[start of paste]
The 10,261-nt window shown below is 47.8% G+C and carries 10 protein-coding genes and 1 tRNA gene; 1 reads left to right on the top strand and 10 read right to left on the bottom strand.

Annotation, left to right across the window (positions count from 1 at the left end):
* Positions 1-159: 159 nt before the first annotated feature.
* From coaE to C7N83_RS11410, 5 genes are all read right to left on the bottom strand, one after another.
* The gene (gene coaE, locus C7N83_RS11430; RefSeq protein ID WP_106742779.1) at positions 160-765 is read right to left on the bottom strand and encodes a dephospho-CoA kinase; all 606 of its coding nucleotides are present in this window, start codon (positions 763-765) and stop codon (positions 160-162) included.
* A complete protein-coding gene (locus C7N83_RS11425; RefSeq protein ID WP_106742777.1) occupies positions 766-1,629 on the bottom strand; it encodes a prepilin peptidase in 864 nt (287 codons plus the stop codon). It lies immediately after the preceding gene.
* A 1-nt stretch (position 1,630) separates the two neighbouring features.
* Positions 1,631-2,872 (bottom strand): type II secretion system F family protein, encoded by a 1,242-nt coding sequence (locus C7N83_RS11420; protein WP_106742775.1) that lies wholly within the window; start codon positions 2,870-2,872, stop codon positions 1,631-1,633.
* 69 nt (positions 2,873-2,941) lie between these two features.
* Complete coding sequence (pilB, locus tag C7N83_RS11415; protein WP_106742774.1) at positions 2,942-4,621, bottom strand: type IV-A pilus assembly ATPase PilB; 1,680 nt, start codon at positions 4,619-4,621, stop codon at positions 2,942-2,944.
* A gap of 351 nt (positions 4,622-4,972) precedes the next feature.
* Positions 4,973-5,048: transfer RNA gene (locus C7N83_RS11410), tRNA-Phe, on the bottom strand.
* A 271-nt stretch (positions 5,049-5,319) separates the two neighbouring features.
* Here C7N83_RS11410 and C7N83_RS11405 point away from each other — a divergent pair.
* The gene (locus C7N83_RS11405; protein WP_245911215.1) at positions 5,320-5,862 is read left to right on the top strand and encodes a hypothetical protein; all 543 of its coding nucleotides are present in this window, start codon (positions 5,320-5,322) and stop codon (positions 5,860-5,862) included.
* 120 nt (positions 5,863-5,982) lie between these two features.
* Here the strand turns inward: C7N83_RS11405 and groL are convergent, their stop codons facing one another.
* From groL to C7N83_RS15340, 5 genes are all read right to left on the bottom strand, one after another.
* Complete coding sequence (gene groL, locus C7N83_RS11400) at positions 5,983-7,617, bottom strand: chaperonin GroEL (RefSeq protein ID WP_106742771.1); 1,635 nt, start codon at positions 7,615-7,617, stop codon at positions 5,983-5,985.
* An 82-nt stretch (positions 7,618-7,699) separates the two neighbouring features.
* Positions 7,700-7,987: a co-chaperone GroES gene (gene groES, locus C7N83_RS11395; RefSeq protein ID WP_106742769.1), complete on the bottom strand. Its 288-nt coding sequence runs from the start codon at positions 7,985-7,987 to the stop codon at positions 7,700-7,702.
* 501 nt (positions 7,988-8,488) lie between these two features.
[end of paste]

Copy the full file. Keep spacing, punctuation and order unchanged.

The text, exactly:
The 10,261-nt window shown below is 47.8% G+C and carries 10 protein-coding genes and 1 tRNA gene; 1 reads left to right on the top strand and 10 read right to left on the bottom strand.

Annotation, left to right across the window (positions count from 1 at the left end):
* Positions 1-159: 159 nt before the first annotated feature.
* From coaE to C7N83_RS11410, 5 genes are all read right to left on the bottom strand, one after another.
* The gene (gene coaE, locus C7N83_RS11430; RefSeq protein ID WP_106742779.1) at positions 160-765 is read right to left on the bottom strand and encodes a dephospho-CoA kinase; all 606 of its coding nucleotides are present in this window, start codon (positions 763-765) and stop codon (positions 160-162) included.
* A complete protein-coding gene (locus C7N83_RS11425; RefSeq protein ID WP_106742777.1) occupies positions 766-1,629 on the bottom strand; it encodes a prepilin peptidase in 864 nt (287 codons plus the stop codon). It lies immediately after the preceding gene.
* A 1-nt stretch (position 1,630) separates the two neighbouring features.
* Positions 1,631-2,872 (bottom strand): type II secretion system F family protein, encoded by a 1,242-nt coding sequence (locus C7N83_RS11420; protein WP_106742775.1) that lies wholly within the window; start codon positions 2,870-2,872, stop codon positions 1,631-1,633.
* 69 nt (positions 2,873-2,941) lie between these two features.
* Complete coding sequence (pilB, locus tag C7N83_RS11415; protein WP_106742774.1) at positions 2,942-4,621, bottom strand: type IV-A pilus assembly ATPase PilB; 1,680 nt, start codon at positions 4,619-4,621, stop codon at positions 2,942-2,944.
* A gap of 351 nt (positions 4,622-4,972) precedes the next feature.
* Positions 4,973-5,048: transfer RNA gene (locus C7N83_RS11410), tRNA-Phe, on the bottom strand.
* A 271-nt stretch (positions 5,049-5,319) separates the two neighbouring features.
* Here C7N83_RS11410 and C7N83_RS11405 point away from each other — a divergent pair.
* The gene (locus C7N83_RS11405; protein WP_245911215.1) at positions 5,320-5,862 is read left to right on the top strand and encodes a hypothetical protein; all 543 of its coding nucleotides are present in this window, start codon (positions 5,320-5,322) and stop codon (positions 5,860-5,862) included.
* 120 nt (positions 5,863-5,982) lie between these two features.
* Here the strand turns inward: C7N83_RS11405 and groL are convergent, their stop codons facing one another.
* From groL to C7N83_RS15340, 5 genes are all read right to left on the bottom strand, one after another.
* Complete coding sequence (gene groL, locus C7N83_RS11400) at positions 5,983-7,617, bottom strand: chaperonin GroEL (RefSeq protein ID WP_106742771.1); 1,635 nt, start codon at positions 7,615-7,617, stop codon at positions 5,983-5,985.
* An 82-nt stretch (positions 7,618-7,699) separates the two neighbouring features.
* Positions 7,700-7,987: a co-chaperone GroES gene (gene groES, locus C7N83_RS11395; RefSeq protein ID WP_106742769.1), complete on the bottom strand. Its 288-nt coding sequence runs from the start codon at positions 7,985-7,987 to the stop codon at positions 7,700-7,702.
* 501 nt (positions 7,988-8,488) lie between these two features.